A couple of points to address on the agricultural commodities. Regarding the recent official trades in the ag commodity sector, both NIB & WEAT have exceeded their max. suggested stops & will be moved to the Completed Trades categories.
WEAT (Wheat ETN) was recent added back as an new long swing trade after the previous swing trade on WEAT hit the final swing trade target for a relatively quick (6 week) 10% gain & reversed form that resistance level to nearly the penny (first chart below). As that previous swing trade hit the final target (T3), that trade was closed with all targets being hit. At the same time that previous WEAT Swing Trade was added as an Active Trade back on Jan 3rd, it was also a Long-term Trade with a final target finalized to be T4 at 8.44 in a follow-up posted shortly afterwards. Also at that time, the suggested stop on that Long-term Trade in WEAT was raised to any weekly close below 6.90. WEAT printed a weekly close of 6.88 on Friday April 7th, which provided an essential breakeven (2 cent loss) on that Long-term Trade.
The most recent Swing Trade on WEAT entered on a pullback to support at 7.03 on March 14th failed to reach its sole price target & went on to hit the suggested stop of 6.79 yesterday for a relatively small loss of 3.4%. As such, WEAT will now be re-assigned to the Completed Trades category where all associated posts will be archived indefinitely for future reference.
The recent NIB (Cocoa ETN) swing trade which as entered on March 13th at 24.75 immediately moved sharply higher, hitting both the first & then the second target, T2 at 26.50, for a quick 7% profit. After struggling with the T2 resistance level for a few days, NIB reversed & went on to exceed the suggested stop of 23.59 on April 13th, resulting in a loss of 4.7% for those that did not already book partial or full profits at T1 or T2 (note. The percentage gains & losses do not account for the lowered beta-adjustment of 0.80). FWIW, NIB could be setting up for a major reversal as there are current strong potential (but still unconfirmed) positive divergences forming as NIB made a new low yesterday followed by a fairly sharp reversal today so far. As such, NIB is on watch for another possible long entry.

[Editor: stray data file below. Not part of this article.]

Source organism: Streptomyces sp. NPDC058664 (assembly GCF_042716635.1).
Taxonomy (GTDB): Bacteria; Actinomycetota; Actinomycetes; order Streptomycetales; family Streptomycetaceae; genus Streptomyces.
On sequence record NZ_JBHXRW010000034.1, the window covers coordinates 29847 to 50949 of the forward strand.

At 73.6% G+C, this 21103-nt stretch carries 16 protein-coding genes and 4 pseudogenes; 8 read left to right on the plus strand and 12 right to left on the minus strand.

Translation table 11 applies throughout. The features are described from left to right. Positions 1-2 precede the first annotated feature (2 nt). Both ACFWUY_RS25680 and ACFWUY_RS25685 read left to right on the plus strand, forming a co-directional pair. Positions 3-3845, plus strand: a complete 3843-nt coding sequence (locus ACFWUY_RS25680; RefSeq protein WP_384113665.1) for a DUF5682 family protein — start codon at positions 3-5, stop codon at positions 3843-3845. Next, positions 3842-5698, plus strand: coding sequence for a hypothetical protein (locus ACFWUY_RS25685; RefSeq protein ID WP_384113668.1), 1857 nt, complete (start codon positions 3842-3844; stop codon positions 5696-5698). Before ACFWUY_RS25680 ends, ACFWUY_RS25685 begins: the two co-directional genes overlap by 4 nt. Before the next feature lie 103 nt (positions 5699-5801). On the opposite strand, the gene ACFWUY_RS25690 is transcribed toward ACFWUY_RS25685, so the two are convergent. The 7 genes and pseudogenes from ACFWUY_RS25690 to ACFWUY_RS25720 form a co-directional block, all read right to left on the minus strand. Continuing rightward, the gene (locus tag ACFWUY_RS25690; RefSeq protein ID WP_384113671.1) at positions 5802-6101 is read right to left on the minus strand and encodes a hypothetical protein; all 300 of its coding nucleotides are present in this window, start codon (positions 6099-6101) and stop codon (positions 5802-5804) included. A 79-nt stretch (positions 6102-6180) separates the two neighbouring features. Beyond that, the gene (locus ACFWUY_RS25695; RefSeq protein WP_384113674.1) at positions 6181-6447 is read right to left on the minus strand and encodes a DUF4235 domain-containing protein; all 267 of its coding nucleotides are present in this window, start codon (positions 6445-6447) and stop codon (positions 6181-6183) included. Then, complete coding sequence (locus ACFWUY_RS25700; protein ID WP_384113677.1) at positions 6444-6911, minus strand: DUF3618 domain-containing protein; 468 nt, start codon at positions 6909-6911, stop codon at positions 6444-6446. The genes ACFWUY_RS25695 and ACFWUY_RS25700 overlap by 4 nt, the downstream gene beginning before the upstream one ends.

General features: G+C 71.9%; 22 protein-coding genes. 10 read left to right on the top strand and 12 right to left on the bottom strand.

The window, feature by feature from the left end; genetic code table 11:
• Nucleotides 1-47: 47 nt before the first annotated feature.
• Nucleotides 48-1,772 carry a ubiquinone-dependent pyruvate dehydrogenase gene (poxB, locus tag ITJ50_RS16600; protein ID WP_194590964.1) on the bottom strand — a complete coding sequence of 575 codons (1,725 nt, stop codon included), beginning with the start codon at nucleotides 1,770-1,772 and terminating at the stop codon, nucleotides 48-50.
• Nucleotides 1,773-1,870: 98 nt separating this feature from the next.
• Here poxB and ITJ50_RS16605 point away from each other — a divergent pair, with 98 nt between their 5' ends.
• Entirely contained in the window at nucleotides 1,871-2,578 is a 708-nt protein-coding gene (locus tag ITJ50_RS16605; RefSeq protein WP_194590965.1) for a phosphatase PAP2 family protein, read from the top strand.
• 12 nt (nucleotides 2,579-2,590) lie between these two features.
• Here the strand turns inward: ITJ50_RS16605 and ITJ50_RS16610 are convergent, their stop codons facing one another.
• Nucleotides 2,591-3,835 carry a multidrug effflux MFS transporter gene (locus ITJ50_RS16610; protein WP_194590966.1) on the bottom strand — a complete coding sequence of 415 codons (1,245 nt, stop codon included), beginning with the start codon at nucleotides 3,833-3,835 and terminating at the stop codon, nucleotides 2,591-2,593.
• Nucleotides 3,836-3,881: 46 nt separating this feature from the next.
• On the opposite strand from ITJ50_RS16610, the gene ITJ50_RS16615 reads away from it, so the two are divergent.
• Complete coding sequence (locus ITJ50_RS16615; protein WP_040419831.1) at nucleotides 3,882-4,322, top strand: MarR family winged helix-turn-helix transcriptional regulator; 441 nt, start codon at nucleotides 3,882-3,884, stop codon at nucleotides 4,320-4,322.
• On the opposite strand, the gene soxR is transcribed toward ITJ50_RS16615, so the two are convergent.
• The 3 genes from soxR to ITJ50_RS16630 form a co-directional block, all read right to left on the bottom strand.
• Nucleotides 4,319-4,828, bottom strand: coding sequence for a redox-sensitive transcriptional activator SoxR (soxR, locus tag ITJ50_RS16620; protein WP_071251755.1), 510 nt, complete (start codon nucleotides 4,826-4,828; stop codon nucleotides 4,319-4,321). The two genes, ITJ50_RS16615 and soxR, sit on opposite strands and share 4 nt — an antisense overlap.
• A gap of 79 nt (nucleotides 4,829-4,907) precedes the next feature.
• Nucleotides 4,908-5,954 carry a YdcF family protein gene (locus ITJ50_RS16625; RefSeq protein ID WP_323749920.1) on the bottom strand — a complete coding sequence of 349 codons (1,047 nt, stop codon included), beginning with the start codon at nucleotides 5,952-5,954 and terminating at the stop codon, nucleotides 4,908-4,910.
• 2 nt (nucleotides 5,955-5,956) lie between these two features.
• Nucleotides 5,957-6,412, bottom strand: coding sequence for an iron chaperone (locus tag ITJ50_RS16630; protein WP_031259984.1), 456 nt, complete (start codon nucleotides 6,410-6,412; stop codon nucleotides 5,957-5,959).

Finally, one point to address was this comment from a member in the trading room early today:
seriously, why are you playing these agriculture commodities? look at any one of these weat,jo, jjg, etc. there is a big drawdown effect over time. compare the continuous contract to what your playing. look at JO for example vs the continuous contract of coffee over time….sure easy exposure with ETN’s like JO….but right from the start your down…lol. don’t be a fool. I see that someone mentioned that they’re in it for the long term w/ these ETN commodities….wake up!
First of all, I opt to use the commodity trading ETNs in lieu of futures contracts for the official trade ideas on the site, even if I’m personally trading the latter. The reasoning being that is due to the fact that the majority of retail traders, especially those relatively new to investing or swing trading, do not have a ability nor the experience & knowledge to trade futures. While I do very much agree with the fact that over time, the commodity tracking ETNs will typically underperform the returns of the underlying commodity due to expenses associated with trading & rolling futures contracts in addition to the typical expenses incurred by all exchange traded products, I’ve found that most commodity tracking ETNs still provide a very efficient & effective means of profiting from short & intermediate-term trends (i.e.- swing trading) and even longer-term trades, given the right technical setup, such as the Long-term Trade in which we were able to successfully capture over 64% of a roughly 104% bull run in coffee prices using the coffee ETN, JO (see charts below). Not only did that trade work out for some very attractive gains but if you compare the gains between JO & $COFFEE (continuous contract prices) from the bottom to the top of that late 2013-early 2014 rip that we caught the bulk of, you’ll see that JO essentially produced the same return as did $COFFEE. I will say that the ETNs, just as with the leveraged sector ETFs, tend to track the underlying commodity (or sector) much better during mostly uni-directional trends, i.e- trends with very few counter-trend closes. (note, the last chart below showing the JO trade closed out points out the 45% gain on the swing trade that was entered on the downtrend line, not the alternative, aggressive entry on the long-term trade back on Nov 6. 2013 which was good for a 64.2% gain).
On a related note, I recently came across this article from the Wall Street Journal: Plowed Under- U.S. Farmers, Who Once Fed the World, Are Overtaken by New Powers: Bumper soybean and wheat harvests in Brazil and Russia push down global prices, imperiling America’s growers; ‘hard for our psyche’. The full article is only available to WSJ subscribers but the gist of the article talks about a dramatic shift from the U.S.’s former title of “the world’s bread basket”, yielding that historical title to countries with more arable land & favorable climates such as Brazil & Russia. The article explains why certain commodities such as soybeans & wheat have faces steep declines in recent years with a increasing supplies coming from outside the U.S.